Isn't having the clones being stronger than fertilized embryo too good to be true? If that were the case wouldn't polyembryonic plants become all clones in the end due to weak "hybrids"? I encourage people to grow out the most vigorous seedlings and see whether they turn out superior to the mother tree. Good luck! :)

HMHausman

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Re: Polyembryonic mango grown from seed...?
« Reply #45 on: July 09, 2012, 04:32:59 PM »
Regarding clone vs. Off type in poly embryonic, from basic high school bio in 1997, in polyembryonic scenario the ovule splits a couple of times forming several embryos. Only one gets fertilized and the others are clones.

The one that's fertilized is usually the strongest due to it's being attached to the cotyledons for a much larger nutrient reservoir. Clones can vary in size and are not attached to anything. Clone tissue can sometimes get pretty big but that's not the norm.

Find out the "hybrid" by separating the seedlings and look for the one attached to cotyledons.

Isn't having the clones being stronger than fertilized embryo too good to be true? If that were the case wouldn't polyembryonic plants become all clones in the end due to weak "hybrids"? I encourage people to grow out the most vigorous seedlings and see whether they turn out superior to the mother tree. Good luck! :)

I cannot prove the accuracy of this, but it was always my understanding and belief that the most vigorous was most often the sexually produced sprout.  I usually do the "which one of these is not like the others....which one doesn't belong" method of trying to separate the sexually from the asexually produced sprouts.  However, it is not a fool proof method.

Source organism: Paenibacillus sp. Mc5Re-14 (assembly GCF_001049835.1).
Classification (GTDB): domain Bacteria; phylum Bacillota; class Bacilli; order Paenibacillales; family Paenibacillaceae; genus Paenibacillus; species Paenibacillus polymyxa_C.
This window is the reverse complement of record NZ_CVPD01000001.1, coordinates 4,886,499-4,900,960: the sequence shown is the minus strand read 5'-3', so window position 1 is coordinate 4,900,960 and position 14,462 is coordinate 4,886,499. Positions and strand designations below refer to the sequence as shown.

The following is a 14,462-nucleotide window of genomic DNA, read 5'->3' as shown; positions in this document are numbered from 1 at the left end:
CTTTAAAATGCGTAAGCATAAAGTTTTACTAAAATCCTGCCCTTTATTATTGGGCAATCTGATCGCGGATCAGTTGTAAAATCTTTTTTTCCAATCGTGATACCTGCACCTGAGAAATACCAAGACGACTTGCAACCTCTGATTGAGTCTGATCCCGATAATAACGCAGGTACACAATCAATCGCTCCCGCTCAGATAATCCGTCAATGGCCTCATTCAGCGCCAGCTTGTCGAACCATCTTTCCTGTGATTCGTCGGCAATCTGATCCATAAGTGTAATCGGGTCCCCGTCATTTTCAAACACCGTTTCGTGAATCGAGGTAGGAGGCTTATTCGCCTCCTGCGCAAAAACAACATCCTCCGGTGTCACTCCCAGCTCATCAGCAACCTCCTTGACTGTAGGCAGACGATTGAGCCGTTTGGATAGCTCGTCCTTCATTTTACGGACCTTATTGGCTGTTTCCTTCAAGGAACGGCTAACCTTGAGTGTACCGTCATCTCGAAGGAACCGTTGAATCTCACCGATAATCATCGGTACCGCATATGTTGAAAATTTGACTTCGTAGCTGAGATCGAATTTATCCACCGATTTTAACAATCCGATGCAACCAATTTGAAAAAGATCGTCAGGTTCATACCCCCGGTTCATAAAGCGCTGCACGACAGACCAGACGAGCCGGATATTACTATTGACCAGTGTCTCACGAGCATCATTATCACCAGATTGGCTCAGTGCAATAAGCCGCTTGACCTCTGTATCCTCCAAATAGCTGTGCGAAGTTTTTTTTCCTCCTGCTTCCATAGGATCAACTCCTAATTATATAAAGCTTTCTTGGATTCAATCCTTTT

Harry
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Tropicdude

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Re: Polyembryonic mango grown from seed...?
« Reply #46 on: July 09, 2012, 06:41:48 PM »
Zygotes and clones it seems all confusing to me  :-\ knowing which is which. ok so in general the 1st or more vigorous sprout is NOT the clone, but the zygote.

the clones are the weaker secondary shoots ,,  correct?

This link kind of confirms this, but just wanted to know what peoples real experiences are.  seems some varieties are not as clear cut as that.

http://www.scielo.br/scielo.php?pid=S0100-29452006000300025&script=sci_arttext

I have a question,  once you have decided on which shoot to keep, whats the safest way to get rid of the others, do I just cut them off? should I do it close to the seed or higher up?
« Last Edit: July 09, 2012, 06:44:45 PM by Tropicdude »
William
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nullzero

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Re: Polyembryonic mango grown from seed...?
« Reply #47 on: July 09, 2012, 07:25:11 PM »
Been trying to find a source for poly mango variety seeds.... if anyone knows please message me.
Grow mainly edible and herbal plants. Favorites are the fruits, vegetables, and tea plants.

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Re: Polyembryonic mango grown from seed...?
« Reply #48 on: July 09, 2012, 08:29:16 PM »
Harry and tropicdude, yes that's exactly what I was trying to say. Nature favors the sexually produced sprout both by chance in random gene mixing and by extra nutrients in the form of attached cotyledons. There are still only 2 cotyledons in a polyembryonic seed and the fertilized embryo gets both of them.

But to add complication to the matter, what occasionally happens is the original ovule doesn't split evenly and you end up with a big piece of clone mother tissue with some smaller pieces. In that case the clone sprout can be more vigorous, but it's not common.

The only way to be absolutely sure is to take the seed apart. Let it germinate but loosen and separate the pieces in a bucket of water before the roots get entangled.

Tim

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Re: Polyembryonic mango grown from seed...?
« Reply #49 on: July 09, 2012, 09:05:27 PM »
So what's what in this picture of the two halves from a Sia Tong seed?


Tim